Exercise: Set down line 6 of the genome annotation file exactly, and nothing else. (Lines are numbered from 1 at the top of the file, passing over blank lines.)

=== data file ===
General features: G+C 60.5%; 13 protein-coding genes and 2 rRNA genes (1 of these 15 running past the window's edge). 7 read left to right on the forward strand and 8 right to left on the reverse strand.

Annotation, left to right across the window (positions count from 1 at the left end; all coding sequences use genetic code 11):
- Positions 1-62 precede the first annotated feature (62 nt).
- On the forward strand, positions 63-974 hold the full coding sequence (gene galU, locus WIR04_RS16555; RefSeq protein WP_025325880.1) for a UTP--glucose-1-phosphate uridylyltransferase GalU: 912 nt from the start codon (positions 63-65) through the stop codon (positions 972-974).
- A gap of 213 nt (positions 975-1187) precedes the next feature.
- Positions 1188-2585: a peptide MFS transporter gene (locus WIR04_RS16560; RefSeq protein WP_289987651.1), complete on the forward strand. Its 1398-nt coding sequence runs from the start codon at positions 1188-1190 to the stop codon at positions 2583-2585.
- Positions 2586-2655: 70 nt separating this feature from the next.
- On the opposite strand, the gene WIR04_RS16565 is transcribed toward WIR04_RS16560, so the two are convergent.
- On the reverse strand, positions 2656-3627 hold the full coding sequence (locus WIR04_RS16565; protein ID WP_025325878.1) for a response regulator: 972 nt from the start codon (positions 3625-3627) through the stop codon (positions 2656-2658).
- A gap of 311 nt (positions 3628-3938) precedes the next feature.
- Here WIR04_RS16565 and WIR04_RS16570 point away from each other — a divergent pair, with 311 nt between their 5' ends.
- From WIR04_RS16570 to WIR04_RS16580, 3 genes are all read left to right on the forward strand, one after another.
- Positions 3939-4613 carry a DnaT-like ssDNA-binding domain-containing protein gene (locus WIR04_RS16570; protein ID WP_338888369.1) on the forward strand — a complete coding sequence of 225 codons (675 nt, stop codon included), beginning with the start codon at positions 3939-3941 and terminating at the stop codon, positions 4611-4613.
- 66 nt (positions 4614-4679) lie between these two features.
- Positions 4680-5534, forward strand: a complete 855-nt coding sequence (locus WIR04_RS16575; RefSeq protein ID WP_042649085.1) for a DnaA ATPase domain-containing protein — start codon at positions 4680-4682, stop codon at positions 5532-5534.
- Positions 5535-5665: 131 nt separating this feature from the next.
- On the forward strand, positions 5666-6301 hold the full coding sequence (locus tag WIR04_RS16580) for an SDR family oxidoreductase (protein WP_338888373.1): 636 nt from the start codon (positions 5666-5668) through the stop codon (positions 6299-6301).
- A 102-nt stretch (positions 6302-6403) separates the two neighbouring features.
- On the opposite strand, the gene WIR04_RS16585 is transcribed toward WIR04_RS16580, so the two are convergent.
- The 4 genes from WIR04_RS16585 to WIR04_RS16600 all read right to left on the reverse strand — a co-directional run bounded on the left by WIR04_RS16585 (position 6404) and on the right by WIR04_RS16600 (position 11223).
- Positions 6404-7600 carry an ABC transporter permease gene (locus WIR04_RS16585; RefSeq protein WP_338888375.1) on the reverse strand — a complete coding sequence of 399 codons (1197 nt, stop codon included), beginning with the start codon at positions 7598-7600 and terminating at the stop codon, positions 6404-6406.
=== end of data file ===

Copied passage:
- Positions 1188-2585: a peptide MFS transporter gene (locus WIR04_RS16560; RefSeq protein WP_289987651.1), complete on the forward strand. Its 1398-nt coding sequence runs from the start codon at positions 1188-1190 to the stop codon at positions 2583-2585.